When we wrote that "all spinach was bad for consumers, organic fresh produce per se was hazardous" and "combinations of 'organic' and 'spinach' [are] simply a time-bomb waiting to go off," our intention was not to alert readers to the explosive dangers of organic spinach, nor to tarnish the image of spinach or organic food as a whole?it was simply to illustrate the preposterousness of some of the claims concerning GM food that are bandied about by the media without challenge.
As stated clearly in our editorial, the facts presented concerning the suspected source of contamination were correct at the time Nature Biotechnology went to press. Subsequently, Natural Selections Foods' Earthbound Farm did issue a press release (the release mentioned in ref. 1 above appears to be no longer active on the website) claiming that manufacturing codes from packaging retained by patients were all from nonorganic spinach?a claim parroted widely and without critique in the media; however, what was not widely reported was that these codes were obtained for only a relatively small number of victims. So the possibility that organic spinach was responsible for illness in other patients has never been ruled out by federal authorities; indeed, perhaps an important question to ask is why Natural Selections Foods issued press releases absolving its organic products from culpability only three days into a national outbreak of a food-borne illness for which no products had been cleared by regulatory authorities and in which the source of the E. coli O157:H7 contamination had yet to be ascertained.
We agree with Holdrege that "the problem of E. coli O157:H7 contamination is complex." Thus far, this strain has been found in every cattle herd tested by US Department of Agriculture researchers, including animals raised on open pastures at low densities in remote areas. On the basis of information available to date, government investigators have traced the most likely source of the September E. coli outbreak to a herd of cattle raised on a pasture-based, grass-only beef ranch--not "cattle fed large portions of grain as is the case in feedlots and large factory farms," as insinuated by Holdrege. The grazing cattle were about a half mile from the field where the tainted spinach was grown. E. coli O157:H7 was found in samples from a feral pig killed on the ranch, together with evidence that pigs had breached the fencing around the spinach fields. The supposition is that wild pigs spread the E. coli from the cattle pastures to the spinach fields 1.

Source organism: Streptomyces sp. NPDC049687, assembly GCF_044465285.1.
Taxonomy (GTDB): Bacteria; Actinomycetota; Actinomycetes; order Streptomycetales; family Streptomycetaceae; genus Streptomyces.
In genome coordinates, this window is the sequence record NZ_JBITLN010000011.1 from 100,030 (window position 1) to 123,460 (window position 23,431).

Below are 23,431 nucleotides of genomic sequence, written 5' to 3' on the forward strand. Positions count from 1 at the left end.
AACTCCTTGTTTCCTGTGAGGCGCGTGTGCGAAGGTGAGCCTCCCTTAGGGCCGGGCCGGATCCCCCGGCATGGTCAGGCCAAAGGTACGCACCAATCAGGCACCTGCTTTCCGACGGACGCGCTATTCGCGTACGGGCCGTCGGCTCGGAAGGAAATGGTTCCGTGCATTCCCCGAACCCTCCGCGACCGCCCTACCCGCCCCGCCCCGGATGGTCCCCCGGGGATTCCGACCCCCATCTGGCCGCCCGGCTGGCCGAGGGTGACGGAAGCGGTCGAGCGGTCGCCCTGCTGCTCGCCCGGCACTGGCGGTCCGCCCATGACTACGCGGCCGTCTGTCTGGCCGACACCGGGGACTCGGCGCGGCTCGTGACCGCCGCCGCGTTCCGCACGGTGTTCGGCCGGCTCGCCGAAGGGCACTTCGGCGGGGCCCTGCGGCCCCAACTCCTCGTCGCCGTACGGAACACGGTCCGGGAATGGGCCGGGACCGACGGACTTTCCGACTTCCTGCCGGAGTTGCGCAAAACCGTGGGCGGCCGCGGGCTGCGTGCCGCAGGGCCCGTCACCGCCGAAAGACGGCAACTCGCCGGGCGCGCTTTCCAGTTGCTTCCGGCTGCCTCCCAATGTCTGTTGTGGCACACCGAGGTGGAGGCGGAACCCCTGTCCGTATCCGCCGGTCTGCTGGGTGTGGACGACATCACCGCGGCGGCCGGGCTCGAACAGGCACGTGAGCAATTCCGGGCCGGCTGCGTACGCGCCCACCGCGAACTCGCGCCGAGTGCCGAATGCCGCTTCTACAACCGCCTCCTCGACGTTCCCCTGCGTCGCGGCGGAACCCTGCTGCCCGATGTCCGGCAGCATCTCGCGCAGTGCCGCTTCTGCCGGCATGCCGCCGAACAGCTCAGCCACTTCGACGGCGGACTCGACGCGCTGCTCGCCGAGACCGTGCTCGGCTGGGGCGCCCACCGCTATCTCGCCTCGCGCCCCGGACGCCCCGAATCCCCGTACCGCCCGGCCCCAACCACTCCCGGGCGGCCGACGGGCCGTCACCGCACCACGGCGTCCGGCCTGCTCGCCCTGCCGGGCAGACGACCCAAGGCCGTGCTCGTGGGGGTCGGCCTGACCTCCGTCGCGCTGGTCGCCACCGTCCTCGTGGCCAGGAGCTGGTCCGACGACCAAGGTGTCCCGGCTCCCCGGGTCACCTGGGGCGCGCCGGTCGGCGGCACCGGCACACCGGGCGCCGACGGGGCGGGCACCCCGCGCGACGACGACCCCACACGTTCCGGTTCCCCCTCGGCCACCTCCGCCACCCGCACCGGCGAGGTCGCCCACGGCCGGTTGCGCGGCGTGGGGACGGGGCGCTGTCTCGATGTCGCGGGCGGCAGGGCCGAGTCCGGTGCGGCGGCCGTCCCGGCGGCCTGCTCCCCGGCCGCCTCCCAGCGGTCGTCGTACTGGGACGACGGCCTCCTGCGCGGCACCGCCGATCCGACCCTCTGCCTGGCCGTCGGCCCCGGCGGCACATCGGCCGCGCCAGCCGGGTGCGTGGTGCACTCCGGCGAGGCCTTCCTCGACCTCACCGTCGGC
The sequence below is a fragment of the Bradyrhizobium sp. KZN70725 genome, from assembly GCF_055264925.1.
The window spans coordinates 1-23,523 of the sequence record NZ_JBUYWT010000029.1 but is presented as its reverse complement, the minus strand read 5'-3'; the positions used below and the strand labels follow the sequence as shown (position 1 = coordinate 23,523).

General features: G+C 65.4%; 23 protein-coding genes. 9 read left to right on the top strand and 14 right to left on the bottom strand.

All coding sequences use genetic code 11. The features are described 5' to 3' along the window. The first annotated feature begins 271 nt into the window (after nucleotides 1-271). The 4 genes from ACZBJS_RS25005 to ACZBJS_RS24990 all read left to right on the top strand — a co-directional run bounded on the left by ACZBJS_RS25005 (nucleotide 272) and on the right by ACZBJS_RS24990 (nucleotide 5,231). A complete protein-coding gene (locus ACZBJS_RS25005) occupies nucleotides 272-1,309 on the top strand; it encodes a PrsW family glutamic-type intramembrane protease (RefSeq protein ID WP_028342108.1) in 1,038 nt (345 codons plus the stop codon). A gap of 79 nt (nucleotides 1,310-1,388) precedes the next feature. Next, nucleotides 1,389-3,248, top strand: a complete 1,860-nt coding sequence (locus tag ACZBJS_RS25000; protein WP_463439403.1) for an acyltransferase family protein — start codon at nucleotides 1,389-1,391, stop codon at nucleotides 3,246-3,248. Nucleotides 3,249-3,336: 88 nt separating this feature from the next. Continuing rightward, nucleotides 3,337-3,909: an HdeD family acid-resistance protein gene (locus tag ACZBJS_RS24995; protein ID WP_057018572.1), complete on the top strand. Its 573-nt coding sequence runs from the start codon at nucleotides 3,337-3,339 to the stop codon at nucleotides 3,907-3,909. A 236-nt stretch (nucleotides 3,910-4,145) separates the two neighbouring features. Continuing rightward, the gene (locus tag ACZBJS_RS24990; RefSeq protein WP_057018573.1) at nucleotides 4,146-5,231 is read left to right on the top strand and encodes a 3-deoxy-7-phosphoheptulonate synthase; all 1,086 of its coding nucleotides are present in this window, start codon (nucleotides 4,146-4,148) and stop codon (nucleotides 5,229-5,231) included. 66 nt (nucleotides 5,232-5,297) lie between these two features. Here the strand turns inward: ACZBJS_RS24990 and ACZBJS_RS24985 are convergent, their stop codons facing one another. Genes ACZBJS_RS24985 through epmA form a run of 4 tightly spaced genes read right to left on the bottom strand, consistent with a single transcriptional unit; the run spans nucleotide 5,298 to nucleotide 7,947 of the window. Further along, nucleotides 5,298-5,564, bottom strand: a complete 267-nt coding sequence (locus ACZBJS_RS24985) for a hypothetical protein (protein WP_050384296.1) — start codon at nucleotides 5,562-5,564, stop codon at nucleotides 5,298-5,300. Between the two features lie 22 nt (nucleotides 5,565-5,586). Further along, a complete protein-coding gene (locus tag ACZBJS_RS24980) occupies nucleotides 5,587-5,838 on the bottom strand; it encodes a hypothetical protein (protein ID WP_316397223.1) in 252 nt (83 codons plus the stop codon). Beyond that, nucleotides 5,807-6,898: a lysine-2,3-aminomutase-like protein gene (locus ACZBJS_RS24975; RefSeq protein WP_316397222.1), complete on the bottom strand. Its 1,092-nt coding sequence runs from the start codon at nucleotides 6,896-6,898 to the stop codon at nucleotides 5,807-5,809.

Holdrege is correct that industrialized agriculture and its distribution system contribute to the problem of food-borne illness in the United States. Indeed, cattle on US feedlots produce more than a billion tons of manure every year--manure chockfull not only of nasty microbes like E. coli 0157:H7, but also high concentrations of pharmaceuticals used to medicate feedlot animals--which can end up on fields and in food. At the same time, increasingly centralized food washing and distribution systems are likely to continue to give microbes ample opportunities to cross-contaminate a vast amount of our food.
But organic food is not an absolute solution. It is not going to feed the entire country (or indeed the whole world)--it is an expensive lifestyle choice available to only a minority of consumers. And contrary to the wholesome hamburger picture painted by Holdrege, organic practices may even increase the likelihood of E. coli 0157:H7 contamination. The most comprehensive peer-reviewed study 2 to look at contamination of produce found that organic fruits and vegetables are three times more likely to be contaminated with bacteria than conventional produce; indeed, of all the produce tested, the study found the pathogen Salmonella exclusively in organic lettuce and organic green peppers. Of a total of 15 farms that had E. coli?positive samples, 13 were organic and only two were conventional 2.
There is a simple fix available, however, that could stem the rising tide of cases of food-borne illness in the United States. Irradiation of fruits and vegetables would eliminate 99.999% of pathogens. It would have prevented or drastically reduced all of last year's E. coli outbreaks. And most important of all, it would have saved lives. It's hard to understand why a country that already irradiates its meat should not do the same to its fruits and vegetables.
1. 2. Mukherjee, A. et al. J. Food Prot. 67, 894?900 (2004).